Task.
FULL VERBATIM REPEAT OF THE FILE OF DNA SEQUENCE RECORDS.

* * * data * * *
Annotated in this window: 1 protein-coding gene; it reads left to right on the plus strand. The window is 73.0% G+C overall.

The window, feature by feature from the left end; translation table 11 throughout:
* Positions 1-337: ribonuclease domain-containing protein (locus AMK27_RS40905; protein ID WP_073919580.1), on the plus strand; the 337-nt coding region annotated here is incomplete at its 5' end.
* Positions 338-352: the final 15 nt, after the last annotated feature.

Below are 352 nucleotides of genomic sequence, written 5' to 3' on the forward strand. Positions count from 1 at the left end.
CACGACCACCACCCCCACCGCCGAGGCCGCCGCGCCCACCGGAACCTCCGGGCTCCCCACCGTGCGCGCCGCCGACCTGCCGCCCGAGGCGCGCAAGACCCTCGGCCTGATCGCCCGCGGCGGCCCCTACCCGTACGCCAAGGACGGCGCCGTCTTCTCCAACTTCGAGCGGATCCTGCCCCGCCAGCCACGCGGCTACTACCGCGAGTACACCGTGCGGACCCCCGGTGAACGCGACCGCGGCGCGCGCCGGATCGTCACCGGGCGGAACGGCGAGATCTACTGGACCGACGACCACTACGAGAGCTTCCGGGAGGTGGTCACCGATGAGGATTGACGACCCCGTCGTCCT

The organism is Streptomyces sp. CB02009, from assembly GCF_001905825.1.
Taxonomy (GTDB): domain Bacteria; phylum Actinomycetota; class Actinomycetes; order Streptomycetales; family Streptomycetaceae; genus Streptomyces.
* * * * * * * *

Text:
Annotated in this window: 1 protein-coding gene; it reads left to right on the plus strand. The window is 73.0% G+C overall.

The window, feature by feature from the left end; translation table 11 throughout:
* Positions 1-337: ribonuclease domain-containing protein (locus AMK27_RS40905; protein ID WP_073919580.1), on the plus strand; the 337-nt coding region annotated here is incomplete at its 5' end.
* Positions 338-352: the final 15 nt, after the last annotated feature.

Below are 352 nucleotides of genomic sequence, written 5' to 3' on the forward strand. Positions count from 1 at the left end.
CACGACCACCACCCCCACCGCCGAGGCCGCCGCGCCCACCGGAACCTCCGGGCTCCCCACCGTGCGCGCCGCCGACCTGCCGCCCGAGGCGCGCAAGACCCTCGGCCTGATCGCCCGCGGCGGCCCCTACCCGTACGCCAAGGACGGCGCCGTCTTCTCCAACTTCGAGCGGATCCTGCCCCGCCAGCCACGCGGCTACTACCGCGAGTACACCGTGCGGACCCCCGGTGAACGCGACCGCGGCGCGCGCCGGATCGTCACCGGGCGGAACGGCGAGATCTACTGGACCGACGACCACTACGAGAGCTTCCGGGAGGTGGTCACCGATGAGGATTGACGACCCCGTCGTCCT

The organism is Streptomyces sp. CB02009, from assembly GCF_001905825.1.
Taxonomy (GTDB): domain Bacteria; phylum Actinomycetota; class Actinomycetes; order Streptomycetales; family Streptomycetaceae; genus Streptomyces.